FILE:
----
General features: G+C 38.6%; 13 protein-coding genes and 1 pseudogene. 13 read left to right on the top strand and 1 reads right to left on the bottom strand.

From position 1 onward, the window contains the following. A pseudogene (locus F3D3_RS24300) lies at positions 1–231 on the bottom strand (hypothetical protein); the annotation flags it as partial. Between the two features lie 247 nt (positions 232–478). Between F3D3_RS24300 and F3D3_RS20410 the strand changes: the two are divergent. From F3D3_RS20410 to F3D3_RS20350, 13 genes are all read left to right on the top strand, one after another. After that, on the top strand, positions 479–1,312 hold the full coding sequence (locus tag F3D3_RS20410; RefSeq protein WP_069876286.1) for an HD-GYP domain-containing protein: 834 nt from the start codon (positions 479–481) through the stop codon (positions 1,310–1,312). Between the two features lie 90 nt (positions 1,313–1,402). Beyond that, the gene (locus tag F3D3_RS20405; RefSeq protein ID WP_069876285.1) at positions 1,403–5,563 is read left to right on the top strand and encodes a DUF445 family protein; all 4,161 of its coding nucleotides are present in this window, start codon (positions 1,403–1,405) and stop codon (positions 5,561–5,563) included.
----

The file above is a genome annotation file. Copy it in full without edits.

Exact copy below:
General features: G+C 38.6%; 13 protein-coding genes and 1 pseudogene. 13 read left to right on the top strand and 1 reads right to left on the bottom strand.

From position 1 onward, the window contains the following. A pseudogene (locus F3D3_RS24300) lies at positions 1–231 on the bottom strand (hypothetical protein); the annotation flags it as partial. Between the two features lie 247 nt (positions 232–478). Between F3D3_RS24300 and F3D3_RS20410 the strand changes: the two are divergent. From F3D3_RS20410 to F3D3_RS20350, 13 genes are all read left to right on the top strand, one after another. After that, on the top strand, positions 479–1,312 hold the full coding sequence (locus tag F3D3_RS20410; RefSeq protein WP_069876286.1) for an HD-GYP domain-containing protein: 834 nt from the start codon (positions 479–481) through the stop codon (positions 1,310–1,312). Between the two features lie 90 nt (positions 1,313–1,402). Beyond that, the gene (locus tag F3D3_RS20405; RefSeq protein ID WP_069876285.1) at positions 1,403–5,563 is read left to right on the top strand and encodes a DUF445 family protein; all 4,161 of its coding nucleotides are present in this window, start codon (positions 1,403–1,405) and stop codon (positions 5,561–5,563) included.